Sunday, April 19, 2009

Ah, Spring!

Spring is such a wonderful time of year here. This year my Wood's Rose bushes finally decided to bloom, after two seasons with not a sign of a bud -- I had almost given up. But then the other day I looked out my back window and saw splashes of pink amidst the green foliage -- and sure enough, they were blooming! What fun!

rose,wild rose,wood's rose,pink rose

The beauty of nature really is such an inspiration!

Friday, March 27, 2009

Desert Roads

While on my way to take pictures of the desert last weekend, a funny thing happened: I missed a turn and ended up at Hoover Dam.

Oh well, as someone who has a knack for taking the wrong turn anyway, I have decided that when these things happen, I'm not really lost, just exploring.

So on the way out I was able to stop and get this shot of the dam bypass highway construction. What you see is an arch being built to support the highway. For some reason, the sight of such a structure in its half-built state is more impressive than when it is all done and looks like it was always there. I just can't imagine what it must be like to be up there working on that thing, eek!

This shot was taken on the road to Nelson's Landing, on the same day. The clouds were gathering, it was windy, and in fact we got some rain later in the day. I just love the light, and the yellow Brittlebush that were in bloom, and the rugged mountains with the cloud shadows marching off into the distance.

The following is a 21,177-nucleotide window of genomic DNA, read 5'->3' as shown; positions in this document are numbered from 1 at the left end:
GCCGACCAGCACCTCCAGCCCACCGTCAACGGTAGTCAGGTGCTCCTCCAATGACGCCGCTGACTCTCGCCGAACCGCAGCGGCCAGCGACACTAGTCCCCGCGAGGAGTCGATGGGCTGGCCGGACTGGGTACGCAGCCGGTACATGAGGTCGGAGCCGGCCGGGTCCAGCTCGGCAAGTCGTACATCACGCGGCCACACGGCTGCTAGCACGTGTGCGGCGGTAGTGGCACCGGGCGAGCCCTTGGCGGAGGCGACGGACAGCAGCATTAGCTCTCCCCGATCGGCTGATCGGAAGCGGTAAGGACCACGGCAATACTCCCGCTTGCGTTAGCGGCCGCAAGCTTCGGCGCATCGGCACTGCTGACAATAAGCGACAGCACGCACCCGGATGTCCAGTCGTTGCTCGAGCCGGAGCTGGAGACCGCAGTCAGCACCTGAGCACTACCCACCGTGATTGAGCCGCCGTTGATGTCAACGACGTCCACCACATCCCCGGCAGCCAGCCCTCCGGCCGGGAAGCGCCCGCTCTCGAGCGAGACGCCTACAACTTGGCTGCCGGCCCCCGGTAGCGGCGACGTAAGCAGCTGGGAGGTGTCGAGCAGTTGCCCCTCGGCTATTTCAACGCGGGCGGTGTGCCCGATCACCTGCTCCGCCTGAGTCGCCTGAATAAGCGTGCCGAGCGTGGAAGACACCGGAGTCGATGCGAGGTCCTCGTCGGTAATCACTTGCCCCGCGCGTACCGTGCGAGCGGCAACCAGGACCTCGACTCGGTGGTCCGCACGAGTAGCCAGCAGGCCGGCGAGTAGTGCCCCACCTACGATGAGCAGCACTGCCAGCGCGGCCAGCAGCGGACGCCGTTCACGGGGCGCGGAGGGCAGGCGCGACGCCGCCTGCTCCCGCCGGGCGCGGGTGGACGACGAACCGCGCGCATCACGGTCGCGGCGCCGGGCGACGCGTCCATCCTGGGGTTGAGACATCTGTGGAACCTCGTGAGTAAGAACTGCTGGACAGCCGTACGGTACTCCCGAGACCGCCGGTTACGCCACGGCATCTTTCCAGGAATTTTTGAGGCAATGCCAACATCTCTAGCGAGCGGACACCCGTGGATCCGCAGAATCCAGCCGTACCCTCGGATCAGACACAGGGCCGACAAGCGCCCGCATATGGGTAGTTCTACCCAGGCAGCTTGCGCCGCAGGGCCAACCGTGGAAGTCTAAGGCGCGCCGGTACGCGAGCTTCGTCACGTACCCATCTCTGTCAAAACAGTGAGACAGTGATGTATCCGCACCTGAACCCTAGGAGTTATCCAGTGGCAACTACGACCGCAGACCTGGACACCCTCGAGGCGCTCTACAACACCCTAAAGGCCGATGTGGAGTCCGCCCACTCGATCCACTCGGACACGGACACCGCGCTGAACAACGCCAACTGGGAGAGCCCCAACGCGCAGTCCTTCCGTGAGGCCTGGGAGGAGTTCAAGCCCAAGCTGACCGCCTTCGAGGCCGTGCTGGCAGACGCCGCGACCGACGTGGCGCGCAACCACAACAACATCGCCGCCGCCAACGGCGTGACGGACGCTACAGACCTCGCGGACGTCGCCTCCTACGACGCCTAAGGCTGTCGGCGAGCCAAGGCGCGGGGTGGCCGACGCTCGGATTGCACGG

Finally here is a shot of a hillside with a stand of Teddy Bear Cholla cacti glowing in the light. This type of cactus is a very strange variety, with dense spines very close together all over. It looks almost soft from a distance, but on the contrary it is is very, very prickly! Also, as you can see in this picture, the bottom of the cactus tends to die off, at least outwardly, turning brown, while the top of the cactus continues to grow and remains very light. These cacti tend to grow in stands like this, with new ones starting from the dropped pieces of existing ones. I have one of these in my garden at home, and I have also noticed that it is the most efficient water collector I have ever seen. If you spray the top of the cactus, the water is focused almost magically towards the central part of the cactus and runs down to its base. I keep thinking there must be a way to use this fact, some enterprising engineer ought to take a look at the structure of these and figure out how to harness their water-focusing powers!

Wednesday, March 4, 2009

Couture Cushions

Yellow Rose Couture CushionThese flower photos may look familiar, as I used two of them in the quilt that I talked about on my first post.

Another way I used these photos is to make decorative throw pillows, as you can see here. You can click on the cushion photos to see larger versions.

First I printed out the images on my Epson 4880 printer onto JetCol transfer paper. The prints are mirrored as they will be reversed when they are printed onto the fabric.

The 4880 printer is a professional-grade workhorse that can print on paper sizes up to 17" x 22". Instead of using regular inkjet inks, it is loaded with 8 Airtanium dye sublimation inks: the standard CMYK (Cyan, Magenta, Yellow and Black), and also Light Cyan, Light Magenta, Light Black and Light Light Black. This 8-color assortment allows for finer details and subtler gradations in the finished print.

The JetCol transfer paper is a special high-release paper that is used when making dye sublimation transfers to soft substrates.